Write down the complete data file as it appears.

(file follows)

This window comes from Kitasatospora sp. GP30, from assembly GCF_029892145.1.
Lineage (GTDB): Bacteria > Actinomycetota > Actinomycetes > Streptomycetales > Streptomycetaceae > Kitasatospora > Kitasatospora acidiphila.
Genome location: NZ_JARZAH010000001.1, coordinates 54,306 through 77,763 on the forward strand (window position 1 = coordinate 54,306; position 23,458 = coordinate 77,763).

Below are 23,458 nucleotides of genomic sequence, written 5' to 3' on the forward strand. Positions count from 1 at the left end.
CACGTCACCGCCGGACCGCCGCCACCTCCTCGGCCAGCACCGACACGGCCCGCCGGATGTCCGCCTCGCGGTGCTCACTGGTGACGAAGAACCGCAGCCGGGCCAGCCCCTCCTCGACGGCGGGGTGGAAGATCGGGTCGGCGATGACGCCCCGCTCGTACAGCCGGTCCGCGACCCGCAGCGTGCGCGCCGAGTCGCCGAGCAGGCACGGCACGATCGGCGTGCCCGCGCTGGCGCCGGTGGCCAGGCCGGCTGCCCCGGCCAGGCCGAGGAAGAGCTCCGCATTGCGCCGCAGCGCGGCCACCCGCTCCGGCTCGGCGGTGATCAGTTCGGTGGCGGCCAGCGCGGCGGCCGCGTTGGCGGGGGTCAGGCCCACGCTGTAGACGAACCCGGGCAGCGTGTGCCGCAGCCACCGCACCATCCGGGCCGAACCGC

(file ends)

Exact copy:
This window comes from Kitasatospora sp. GP30, from assembly GCF_029892145.1.
Lineage (GTDB): Bacteria > Actinomycetota > Actinomycetes > Streptomycetales > Streptomycetaceae > Kitasatospora > Kitasatospora acidiphila.
Genome location: NZ_JARZAH010000001.1, coordinates 54,306 through 77,763 on the forward strand (window position 1 = coordinate 54,306; position 23,458 = coordinate 77,763).

Below are 23,458 nucleotides of genomic sequence, written 5' to 3' on the forward strand. Positions count from 1 at the left end.
CACGTCACCGCCGGACCGCCGCCACCTCCTCGGCCAGCACCGACACGGCCCGCCGGATGTCCGCCTCGCGGTGCTCACTGGTGACGAAGAACCGCAGCCGGGCCAGCCCCTCCTCGACGGCGGGGTGGAAGATCGGGTCGGCGATGACGCCCCGCTCGTACAGCCGGTCCGCGACCCGCAGCGTGCGCGCCGAGTCGCCGAGCAGGCACGGCACGATCGGCGTGCCCGCGCTGGCGCCGGTGGCCAGGCCGGCTGCCCCGGCCAGGCCGAGGAAGAGCTCCGCATTGCGCCGCAGCGCGGCCACCCGCTCCGGCTCGGCGGTGATCAGTTCGGTGGCGGCCAGCGCGGCGGCCGCGTTGGCGGGGGTCAGGCCCACGCTGTAGACGAACCCGGGCAGCGTGTGCCGCAGCCACCGCACCATCCGGGCCGAACCGC